Ever heard of Thomas M. Cooley law school?
If not, here is a quick update: it has 3,500 full- and part-time students (“diploma mill”), it is located in Lansing, MI (upbeat locale), and…it will soon share a name with a minor league baseball stadium.
As pointed out by Above The Law, the school is buying the naming rights to Oldsmobile Park, the stadium home of the Lansing Lugnuts. Part of the deal when GM went belly-up last year was that it would have to relinquish the rights.
It’s not clear how much the law school is coughing up for the esteemed placement, but GM paid $1.5 million per year.
ATL: The stadium (which opened in 1996) cost $12.8 million and is still maintained in part by taxpayers in Lansing. You’d think that maybe, just maybe, the citizens of Lansing, Michigan would get to name their own damn baseball park — since they pay for it and everything — but that’s not how the business of baseball works these days. As long as fans are willing to pay the price of a ticket, the lords of baseball don’t really care about the fans, the history and tradition of the game, or the civic pride a ballpark can bring to an American town.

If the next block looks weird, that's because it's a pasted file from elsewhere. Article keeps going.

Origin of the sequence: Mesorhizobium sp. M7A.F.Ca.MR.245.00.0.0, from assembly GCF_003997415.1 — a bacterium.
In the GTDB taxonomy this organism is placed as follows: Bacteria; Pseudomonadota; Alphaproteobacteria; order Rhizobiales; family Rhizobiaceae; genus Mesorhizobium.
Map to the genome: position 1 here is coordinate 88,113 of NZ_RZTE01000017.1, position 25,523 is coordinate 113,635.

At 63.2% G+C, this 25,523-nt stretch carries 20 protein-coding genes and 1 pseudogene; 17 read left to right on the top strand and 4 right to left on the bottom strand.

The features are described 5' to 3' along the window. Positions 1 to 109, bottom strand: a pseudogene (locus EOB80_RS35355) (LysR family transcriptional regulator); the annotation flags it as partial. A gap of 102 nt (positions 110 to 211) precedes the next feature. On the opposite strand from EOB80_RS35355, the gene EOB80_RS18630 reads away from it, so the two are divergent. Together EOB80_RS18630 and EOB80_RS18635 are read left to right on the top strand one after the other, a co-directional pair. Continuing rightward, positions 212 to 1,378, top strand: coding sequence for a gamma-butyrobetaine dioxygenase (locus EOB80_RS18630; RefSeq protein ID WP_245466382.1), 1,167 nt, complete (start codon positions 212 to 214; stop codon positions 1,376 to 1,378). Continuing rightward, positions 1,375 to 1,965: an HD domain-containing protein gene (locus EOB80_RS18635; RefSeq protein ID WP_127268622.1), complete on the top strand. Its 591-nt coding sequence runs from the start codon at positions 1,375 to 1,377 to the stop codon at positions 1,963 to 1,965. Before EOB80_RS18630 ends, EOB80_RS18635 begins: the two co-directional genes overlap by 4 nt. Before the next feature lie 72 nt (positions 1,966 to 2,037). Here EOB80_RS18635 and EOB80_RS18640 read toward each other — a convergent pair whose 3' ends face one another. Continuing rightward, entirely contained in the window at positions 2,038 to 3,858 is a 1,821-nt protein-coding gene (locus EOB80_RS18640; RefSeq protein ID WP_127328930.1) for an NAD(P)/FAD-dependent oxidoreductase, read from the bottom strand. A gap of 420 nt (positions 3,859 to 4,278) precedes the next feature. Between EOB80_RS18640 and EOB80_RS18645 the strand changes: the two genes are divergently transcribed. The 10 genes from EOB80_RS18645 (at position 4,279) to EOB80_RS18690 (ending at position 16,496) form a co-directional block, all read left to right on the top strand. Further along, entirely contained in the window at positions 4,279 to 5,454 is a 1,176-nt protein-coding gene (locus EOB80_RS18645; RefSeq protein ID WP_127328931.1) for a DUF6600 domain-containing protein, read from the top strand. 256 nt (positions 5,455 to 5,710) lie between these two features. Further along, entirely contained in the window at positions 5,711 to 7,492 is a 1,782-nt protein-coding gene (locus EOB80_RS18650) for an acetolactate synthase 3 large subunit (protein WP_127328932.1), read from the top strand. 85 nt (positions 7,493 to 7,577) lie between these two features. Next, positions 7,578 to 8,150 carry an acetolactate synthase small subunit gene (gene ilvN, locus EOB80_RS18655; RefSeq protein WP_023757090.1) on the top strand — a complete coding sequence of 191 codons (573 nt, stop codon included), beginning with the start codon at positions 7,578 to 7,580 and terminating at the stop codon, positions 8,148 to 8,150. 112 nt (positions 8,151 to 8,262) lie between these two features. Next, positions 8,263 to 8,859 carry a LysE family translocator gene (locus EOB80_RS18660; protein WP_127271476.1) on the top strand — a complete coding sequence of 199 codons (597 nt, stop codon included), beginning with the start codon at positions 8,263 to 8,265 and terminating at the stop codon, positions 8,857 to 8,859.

A board member was quoted in the Lansing State Journal saying it would be an attraction to new students and affirm the school’s role in the community.
Two glaring things: first (as Elie Mystal points out), why does this school need more students? But also, last we checked, GM’s demise crippled the local economy in Lansing. How much benefit can marketing locally really encourage? And isn’t it just bad luck, not to mention bad business, to repeat a pattern of irreconcilable spending for the sake of apparent vanity?
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